House Committee Approves Family Caregiver Income Tax Credit
Families who serve as caregivers to a loved one would qualify for an income tax credit in Arizona under a proposal approved by the House Committee on Ways & Means this week. HB 2209, which would give a credit of 50% of qualifying expenses up to $1,000 for individuals making $75,000 or less per year, received bipartisan support from the committee. AARP, which supports the legislation, said there is a growing population of Arizonans responsible for elderly adults and other family members who require costly live-in care. “Budgets are tight,” acknowledged one supporter, “but family caregivers are truly the unsung heroes. I think this will be a great move for our state.”
The bill drew some opposition from committee members who opposed the use of resources for what they viewed to be growing demands on government. The majority of the committee, however, supported the bill for that same reason, praising it as a small step toward funding for individuals who had not received assistance from underfunded state health and welfare programs.
The proposal now moves to the full House for consideration.
Committee Advances Newborn SCID Screening Proposal
In his State of the State speech to kick off the 2017 legislative session, Governor Ducey called for an expansion of newborn screenings to include testing for Severe Combined Immunodeficiency, or SCID. “We have the power to save these precious human lives,” the Governor said. “So let’s act with urgency.”
This week, the Senate Committee on Health and Welfare agreed with the Governor’s wishes, unanimously approving a proposal that would raise testing fees and expand the newborn screening panels.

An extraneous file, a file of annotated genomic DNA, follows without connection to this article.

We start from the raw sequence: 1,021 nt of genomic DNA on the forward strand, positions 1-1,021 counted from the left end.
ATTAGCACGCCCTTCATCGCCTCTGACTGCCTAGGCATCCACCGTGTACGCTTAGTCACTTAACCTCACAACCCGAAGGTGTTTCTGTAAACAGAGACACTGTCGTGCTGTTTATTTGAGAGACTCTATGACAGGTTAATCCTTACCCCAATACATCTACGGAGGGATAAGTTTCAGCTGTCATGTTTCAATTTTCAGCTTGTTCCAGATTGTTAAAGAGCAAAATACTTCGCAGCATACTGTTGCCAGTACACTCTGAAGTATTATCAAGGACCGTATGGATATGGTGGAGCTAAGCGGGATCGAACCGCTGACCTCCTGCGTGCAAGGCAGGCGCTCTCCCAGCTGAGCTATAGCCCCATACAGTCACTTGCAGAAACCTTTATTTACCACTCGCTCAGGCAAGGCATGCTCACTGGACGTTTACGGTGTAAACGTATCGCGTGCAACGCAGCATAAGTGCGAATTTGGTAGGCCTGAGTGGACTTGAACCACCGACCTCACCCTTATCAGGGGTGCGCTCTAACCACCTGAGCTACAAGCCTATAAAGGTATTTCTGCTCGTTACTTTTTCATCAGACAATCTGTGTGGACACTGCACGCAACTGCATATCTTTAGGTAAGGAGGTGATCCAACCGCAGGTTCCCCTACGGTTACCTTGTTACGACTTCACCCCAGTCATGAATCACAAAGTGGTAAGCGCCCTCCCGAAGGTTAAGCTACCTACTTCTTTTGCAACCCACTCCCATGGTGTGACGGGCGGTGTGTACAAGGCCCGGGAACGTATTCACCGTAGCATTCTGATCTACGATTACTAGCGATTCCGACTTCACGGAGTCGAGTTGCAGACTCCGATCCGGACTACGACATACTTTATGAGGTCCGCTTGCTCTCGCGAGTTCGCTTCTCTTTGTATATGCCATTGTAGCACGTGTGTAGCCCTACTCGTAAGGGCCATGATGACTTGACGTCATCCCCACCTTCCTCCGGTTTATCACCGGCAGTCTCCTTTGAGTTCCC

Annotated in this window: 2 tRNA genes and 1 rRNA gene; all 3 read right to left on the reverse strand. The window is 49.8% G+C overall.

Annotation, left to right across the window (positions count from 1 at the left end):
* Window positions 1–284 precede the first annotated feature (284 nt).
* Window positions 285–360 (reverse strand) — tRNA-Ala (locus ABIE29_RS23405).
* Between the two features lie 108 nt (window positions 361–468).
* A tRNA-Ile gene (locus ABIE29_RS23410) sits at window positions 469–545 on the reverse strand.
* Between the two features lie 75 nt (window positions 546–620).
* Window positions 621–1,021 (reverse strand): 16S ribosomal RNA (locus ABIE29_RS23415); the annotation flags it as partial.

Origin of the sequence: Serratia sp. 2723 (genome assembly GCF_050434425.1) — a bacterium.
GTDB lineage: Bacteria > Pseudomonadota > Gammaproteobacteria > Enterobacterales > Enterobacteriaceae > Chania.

SB 1368 was supported by parents of children who had suffered from SCID, and by a variety of health care advocacy organizations. It now moves to the full Senate for consideration.
House, Senate Advance New Licensing Options for Those Convicted of Crimes
House and Senate committees have approved proposals that would expand professional licensure to those who have been convicted of non-violent crimes. The sponsor of HB 2290, Representative Tony Rivero (R-Peoria), said Arizona needs to provide the ability for those who have served time for crime to return to work. Supporters of the bill agreed with him, citing evidence that employment reduces recidivism.
The bill, and an identical proposal in the Senate, would authorize a short-term professional license for up to a year, with some reporting and oversight requirements for those on community supervision, probation, or other post-conviction measures. The idea drew bipartisan support from legislators who believe the bill will offer a path forward for those who have served time for a past mistake. 
The identical bills in the House and Senate will allow the legislature to fast-track the bill to the Governor’s desk.

On the Federal Front...

Major Recent Events
House Holds Joint Hearing Series on Social Security's Representative Payee Program

The House Ways and Means Committee's Social Security and Oversight Subcommittees is holding a series of hearings on Social Security's Representative Payee Program. The first hearing in the series took place on February 7 and was entitled "Examining the Social Security Administration's Representative Payee Program: Determining Who Needs Help." Visit the Committee web site for more information or to access live video the day of the hearings.

Senate Approves Elaine Chao as Secretary of Transportation

On January 24, the Senate confirmed Secretary of Transportation Elaine Chao with a vote of 93-6. The Department of Transportation's mission is to "Serve the United States by ensuring a fast, safe, efficient, accessible and convenient transportation system that meets our vital national interests and enhances the quality of life of the American people, today and into the future."
Senate Committee Approves Nominee for Attorney General